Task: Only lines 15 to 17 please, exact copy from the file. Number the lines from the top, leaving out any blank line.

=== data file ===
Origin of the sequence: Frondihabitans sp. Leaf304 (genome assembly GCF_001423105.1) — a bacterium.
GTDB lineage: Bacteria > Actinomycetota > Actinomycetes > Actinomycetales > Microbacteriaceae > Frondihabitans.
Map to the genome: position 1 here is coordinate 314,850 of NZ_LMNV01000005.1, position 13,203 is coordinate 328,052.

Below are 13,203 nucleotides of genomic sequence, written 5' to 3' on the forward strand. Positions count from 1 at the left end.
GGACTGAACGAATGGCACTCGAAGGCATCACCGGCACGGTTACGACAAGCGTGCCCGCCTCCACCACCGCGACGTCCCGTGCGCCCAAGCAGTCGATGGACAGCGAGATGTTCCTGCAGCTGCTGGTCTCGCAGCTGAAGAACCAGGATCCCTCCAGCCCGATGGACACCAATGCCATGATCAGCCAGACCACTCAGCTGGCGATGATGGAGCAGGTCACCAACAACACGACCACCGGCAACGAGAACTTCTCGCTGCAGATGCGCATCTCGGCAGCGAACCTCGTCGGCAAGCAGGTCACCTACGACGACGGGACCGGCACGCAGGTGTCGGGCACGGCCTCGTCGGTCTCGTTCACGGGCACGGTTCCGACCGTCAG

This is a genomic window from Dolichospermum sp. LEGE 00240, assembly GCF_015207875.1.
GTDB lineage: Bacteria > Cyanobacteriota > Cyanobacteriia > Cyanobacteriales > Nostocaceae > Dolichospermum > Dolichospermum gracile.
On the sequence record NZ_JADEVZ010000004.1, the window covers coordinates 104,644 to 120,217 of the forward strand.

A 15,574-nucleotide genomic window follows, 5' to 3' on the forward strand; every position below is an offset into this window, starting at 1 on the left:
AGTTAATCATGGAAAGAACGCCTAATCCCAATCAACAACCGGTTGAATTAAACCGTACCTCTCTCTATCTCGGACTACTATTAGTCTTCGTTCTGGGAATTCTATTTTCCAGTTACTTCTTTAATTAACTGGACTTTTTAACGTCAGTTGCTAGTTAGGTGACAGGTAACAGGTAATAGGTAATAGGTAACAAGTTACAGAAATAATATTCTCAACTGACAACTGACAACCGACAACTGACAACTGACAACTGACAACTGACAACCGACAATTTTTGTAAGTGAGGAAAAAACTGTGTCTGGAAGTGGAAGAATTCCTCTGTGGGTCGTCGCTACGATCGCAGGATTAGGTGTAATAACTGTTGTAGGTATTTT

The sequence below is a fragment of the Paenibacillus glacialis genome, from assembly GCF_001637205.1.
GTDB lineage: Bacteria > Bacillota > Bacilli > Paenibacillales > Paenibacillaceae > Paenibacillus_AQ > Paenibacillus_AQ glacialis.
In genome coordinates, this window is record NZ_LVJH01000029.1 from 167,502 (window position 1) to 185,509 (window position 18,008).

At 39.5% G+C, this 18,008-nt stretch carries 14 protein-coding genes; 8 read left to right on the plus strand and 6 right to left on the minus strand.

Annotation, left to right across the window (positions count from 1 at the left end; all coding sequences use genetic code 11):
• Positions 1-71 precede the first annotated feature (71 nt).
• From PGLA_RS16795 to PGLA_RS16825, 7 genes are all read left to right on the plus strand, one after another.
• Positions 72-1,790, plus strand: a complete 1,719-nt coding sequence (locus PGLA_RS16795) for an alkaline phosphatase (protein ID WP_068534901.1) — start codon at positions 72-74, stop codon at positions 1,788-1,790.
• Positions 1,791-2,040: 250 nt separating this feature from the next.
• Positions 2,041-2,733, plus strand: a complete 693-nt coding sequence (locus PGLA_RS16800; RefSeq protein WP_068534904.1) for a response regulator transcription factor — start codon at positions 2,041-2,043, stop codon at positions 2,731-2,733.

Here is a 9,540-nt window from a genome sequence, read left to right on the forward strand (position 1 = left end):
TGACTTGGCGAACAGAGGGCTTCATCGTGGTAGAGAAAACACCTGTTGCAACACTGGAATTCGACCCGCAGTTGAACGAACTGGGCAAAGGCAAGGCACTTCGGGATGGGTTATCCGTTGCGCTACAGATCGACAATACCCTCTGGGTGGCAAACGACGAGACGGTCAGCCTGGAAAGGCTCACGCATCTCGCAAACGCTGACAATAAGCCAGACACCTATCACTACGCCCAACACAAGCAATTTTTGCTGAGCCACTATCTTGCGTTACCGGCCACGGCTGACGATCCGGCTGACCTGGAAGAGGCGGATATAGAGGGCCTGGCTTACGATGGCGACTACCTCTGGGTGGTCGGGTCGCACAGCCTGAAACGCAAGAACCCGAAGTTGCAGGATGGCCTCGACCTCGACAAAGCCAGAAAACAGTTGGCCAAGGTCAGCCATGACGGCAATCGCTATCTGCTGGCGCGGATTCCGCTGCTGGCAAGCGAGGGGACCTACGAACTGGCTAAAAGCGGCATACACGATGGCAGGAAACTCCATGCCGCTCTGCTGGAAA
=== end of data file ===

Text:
Annotation, left to right across the window (positions count from 1 at the left end; all coding sequences use genetic code 11):
• Positions 1-71 precede the first annotated feature (71 nt).
• From PGLA_RS16795 to PGLA_RS16825, 7 genes are all read left to right on the plus strand, one after another.